The effect of a change of coach on team performance in the NHL has been estimated in a parametric model, also based on match-level data. Ordered probit regression has been used to represent the discrete and hierarchical structure of the ‘win-tie-lose’ match-results-dependent variable. The use of lagged match results data provides a control for the phenomenon of mean-reversion in team performance. The empirical results suggest teams that changed their coach within-season tended to perform worse subsequently in the short term than those that did not. However, the detrimental effect appears to be short-lived, and over a longer time horizon the effect is almost neutral. In the broader context of the debate concerning the managerial influence on organizational performance, the results suggest that a change of management in the midst of a crisis is unlikely to improve performance by more than might have been expected through the natural tendency for mean-reversion after a spell of poor performance.
Each of these studies looked at what happens to team outcomes when a coach is changed. Back in 2009, Michael Leeds, Eva Marikova Leeds, Michael Mondello and I published a study of NBA coaching in the International Journal of Sport Finance. This paper took a different approach, examining how NBA coaches impacted the productivity of individual NBA players. Although the approach was different, the results for most NBA coaches were similar. In other words, we found that most NBA coaches have no statistical impact on the productivity of individual players.
What does all this mean? Henry Abbott – of ESPN’s True Hoop – suggested in 2008 that the argument that NBA coaches don’t tend to change player productivity indicated that coaches could be replaced with “deck chairs.” These studies, though, don’t indicate that teams are better off without a coach. That is because none of these studies looked at a team with and without a coach. What these studies did is look at teams or players with different coaches and failed to find much of a difference. That suggests that coaches in sports are not very different from each other. It may be true (and more than likely very true) that you are better off with a professional coach than with a random person grabbed from the stands (or no one at all). But it doesn’t appear that the choice of professional coach matters much.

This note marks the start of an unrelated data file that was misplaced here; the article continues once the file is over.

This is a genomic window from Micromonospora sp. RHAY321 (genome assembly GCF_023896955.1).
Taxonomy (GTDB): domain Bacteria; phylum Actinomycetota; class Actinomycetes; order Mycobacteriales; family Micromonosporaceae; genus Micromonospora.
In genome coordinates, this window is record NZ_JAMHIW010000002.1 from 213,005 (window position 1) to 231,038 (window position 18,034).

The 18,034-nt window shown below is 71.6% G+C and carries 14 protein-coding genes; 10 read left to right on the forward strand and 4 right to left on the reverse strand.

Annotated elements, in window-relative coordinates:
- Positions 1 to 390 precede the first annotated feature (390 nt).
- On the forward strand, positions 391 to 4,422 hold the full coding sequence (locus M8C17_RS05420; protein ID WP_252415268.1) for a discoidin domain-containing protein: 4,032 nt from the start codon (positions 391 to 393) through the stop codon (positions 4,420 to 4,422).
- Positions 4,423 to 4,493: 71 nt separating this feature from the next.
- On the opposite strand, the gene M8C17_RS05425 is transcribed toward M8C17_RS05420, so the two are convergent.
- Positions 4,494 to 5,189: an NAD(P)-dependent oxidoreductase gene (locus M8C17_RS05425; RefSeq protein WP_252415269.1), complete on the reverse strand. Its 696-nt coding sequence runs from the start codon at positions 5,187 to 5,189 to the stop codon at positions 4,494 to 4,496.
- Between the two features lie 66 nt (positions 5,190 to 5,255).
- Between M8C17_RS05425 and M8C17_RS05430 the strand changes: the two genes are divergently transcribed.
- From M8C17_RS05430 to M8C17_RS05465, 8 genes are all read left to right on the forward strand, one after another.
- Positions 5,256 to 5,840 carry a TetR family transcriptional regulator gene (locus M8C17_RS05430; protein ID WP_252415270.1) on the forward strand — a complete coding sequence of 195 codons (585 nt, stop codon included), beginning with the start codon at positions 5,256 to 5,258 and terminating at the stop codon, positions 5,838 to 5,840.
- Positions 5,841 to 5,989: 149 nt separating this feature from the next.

Such an argument echoes something that was noted by Adam Smith in 1776. In An Inquiry into the Nature and Causes of the Wealth of Nations, Smith argued that the daily operations of a firm are run by “principal clerks” and such clerks are essentially homogenous. Or as Smith put it “their labour of inspection and direction may be either altogether or very nearly the same.”
Smith’s view of those charged with the “labour of inspection and direction” certainly runs counter to the view people have of coaches and managers in professional sports. But the sports data appears to be consistent with Smith’s view, even if he wasn’t explicitly talking about sports.
So why do principle clerks and coaches appear to be the same? Essentially, coaches appear to receive similar training, face similar information sets, and ultimately make similar decisions. The results – perhaps not surprising when you consider these similarities – are that outcomes with different coaches are quite similar.
And that means, if it costs a small fortune to fire your coach – and often it does – then a team is probably better off just keeping who they have on the sideline. Yes, this may not make the fans of the losers very happy today. But it doesn’t make sense for universities to make decisions that cost the school money and don’t systematically change the outcomes we see on the field.